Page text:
Josephine Baker was born on June 3, 1906 in St. Louis, Missouri. She left home at the age of 13 and performed on streets for a living. When Josephine was 15, she was recruited for a vaudeville show. During the Harlem Renaissance, she performed in New York. In 1925, she left for Paris, where she became an instant success.
After a while, she became the most successful American entertainer working in France as well as the first black woman to star in a major motion picture. Although based in France and having become a French citizen, Baker was an active supporter of the American Civil Rights Movement during the 1950s.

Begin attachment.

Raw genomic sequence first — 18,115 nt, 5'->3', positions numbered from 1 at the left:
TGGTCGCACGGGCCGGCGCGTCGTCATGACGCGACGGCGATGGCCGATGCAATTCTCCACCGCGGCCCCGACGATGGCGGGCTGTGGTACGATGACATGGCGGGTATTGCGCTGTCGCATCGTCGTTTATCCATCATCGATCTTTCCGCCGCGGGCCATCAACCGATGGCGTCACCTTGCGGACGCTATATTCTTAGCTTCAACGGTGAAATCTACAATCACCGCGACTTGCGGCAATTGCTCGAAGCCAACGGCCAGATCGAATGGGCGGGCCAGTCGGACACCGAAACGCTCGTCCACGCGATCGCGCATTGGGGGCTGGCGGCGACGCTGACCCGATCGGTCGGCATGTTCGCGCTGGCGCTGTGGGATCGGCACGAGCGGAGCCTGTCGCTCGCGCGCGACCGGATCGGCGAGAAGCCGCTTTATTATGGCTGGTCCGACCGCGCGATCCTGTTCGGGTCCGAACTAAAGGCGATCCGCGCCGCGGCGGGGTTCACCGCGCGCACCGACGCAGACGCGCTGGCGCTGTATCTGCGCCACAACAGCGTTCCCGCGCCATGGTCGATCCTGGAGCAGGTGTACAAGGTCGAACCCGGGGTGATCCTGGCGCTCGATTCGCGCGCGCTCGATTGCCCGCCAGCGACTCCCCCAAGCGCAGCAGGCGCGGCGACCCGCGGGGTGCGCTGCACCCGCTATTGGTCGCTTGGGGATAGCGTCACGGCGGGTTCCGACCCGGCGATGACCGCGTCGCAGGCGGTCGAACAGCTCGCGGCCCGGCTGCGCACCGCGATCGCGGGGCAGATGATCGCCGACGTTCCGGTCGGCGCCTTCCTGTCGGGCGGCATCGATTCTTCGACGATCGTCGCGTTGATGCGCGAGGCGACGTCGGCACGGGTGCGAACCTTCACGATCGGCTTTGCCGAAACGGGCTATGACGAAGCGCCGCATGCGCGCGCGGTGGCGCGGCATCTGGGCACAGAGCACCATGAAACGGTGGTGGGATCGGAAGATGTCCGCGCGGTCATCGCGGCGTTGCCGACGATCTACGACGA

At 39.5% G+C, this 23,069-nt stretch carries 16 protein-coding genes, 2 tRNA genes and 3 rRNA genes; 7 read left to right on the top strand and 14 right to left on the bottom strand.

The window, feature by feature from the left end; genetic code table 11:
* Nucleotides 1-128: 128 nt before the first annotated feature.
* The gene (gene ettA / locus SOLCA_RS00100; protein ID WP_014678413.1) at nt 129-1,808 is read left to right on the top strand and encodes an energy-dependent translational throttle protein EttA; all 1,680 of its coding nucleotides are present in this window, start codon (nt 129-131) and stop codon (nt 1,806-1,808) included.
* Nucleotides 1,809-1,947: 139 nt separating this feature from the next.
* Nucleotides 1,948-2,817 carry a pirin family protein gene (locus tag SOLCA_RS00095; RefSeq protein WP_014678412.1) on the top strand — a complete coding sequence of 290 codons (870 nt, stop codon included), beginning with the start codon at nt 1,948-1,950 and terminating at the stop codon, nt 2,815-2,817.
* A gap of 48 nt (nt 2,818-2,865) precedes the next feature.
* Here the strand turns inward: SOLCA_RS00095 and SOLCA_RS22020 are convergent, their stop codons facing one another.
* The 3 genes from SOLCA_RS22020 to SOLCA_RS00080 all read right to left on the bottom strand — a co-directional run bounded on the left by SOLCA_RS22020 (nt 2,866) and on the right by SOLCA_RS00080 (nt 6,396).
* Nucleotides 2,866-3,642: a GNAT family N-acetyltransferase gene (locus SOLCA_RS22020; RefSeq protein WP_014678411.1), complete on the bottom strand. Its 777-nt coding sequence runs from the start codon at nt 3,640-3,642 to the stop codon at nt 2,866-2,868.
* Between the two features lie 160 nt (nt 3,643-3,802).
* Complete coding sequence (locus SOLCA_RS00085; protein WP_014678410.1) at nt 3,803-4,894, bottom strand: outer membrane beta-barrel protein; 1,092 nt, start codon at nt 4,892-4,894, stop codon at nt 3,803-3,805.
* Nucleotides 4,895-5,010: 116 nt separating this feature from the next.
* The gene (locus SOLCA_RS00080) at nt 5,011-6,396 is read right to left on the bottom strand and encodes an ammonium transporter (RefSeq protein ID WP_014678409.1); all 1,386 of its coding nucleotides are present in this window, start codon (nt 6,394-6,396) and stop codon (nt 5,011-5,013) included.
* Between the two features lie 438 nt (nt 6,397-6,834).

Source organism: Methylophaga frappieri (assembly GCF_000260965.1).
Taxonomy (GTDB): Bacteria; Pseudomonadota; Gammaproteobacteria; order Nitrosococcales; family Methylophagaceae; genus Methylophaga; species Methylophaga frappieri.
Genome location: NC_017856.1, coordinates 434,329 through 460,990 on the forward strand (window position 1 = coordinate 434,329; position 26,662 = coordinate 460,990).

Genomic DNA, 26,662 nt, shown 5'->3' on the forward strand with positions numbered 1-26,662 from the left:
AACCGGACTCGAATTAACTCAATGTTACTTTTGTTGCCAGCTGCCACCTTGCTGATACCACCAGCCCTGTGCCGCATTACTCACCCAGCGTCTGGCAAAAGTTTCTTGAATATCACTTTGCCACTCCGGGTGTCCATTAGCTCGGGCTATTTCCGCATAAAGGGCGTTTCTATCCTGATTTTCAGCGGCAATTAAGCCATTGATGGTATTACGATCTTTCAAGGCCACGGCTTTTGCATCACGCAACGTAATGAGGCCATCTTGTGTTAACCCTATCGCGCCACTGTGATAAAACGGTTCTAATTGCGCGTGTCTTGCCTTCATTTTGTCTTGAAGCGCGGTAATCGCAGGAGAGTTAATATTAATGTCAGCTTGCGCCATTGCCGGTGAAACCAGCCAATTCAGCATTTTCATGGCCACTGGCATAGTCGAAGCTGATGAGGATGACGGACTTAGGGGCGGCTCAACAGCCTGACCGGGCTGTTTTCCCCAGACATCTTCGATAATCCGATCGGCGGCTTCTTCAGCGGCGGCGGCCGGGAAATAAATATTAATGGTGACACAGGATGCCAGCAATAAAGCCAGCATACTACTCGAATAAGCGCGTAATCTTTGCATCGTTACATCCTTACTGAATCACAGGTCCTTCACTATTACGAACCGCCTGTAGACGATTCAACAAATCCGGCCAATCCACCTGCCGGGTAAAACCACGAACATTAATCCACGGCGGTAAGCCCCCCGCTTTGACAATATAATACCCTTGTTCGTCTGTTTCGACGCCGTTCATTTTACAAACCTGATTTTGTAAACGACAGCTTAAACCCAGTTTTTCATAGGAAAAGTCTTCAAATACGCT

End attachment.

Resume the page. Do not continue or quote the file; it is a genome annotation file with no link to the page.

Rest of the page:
Baker wrote articles on the segregation in the USA, gave talks and lectures. In addition, she refused to perform for segregated audiences even after she was offered $10,000 by a club in Miami. She worked with NAACP and was presented with life membership of the Association. In 1951, NAACP even declared May 20 as Josephine Baker Day in honor of her efforts.Remind me with Google Calendar
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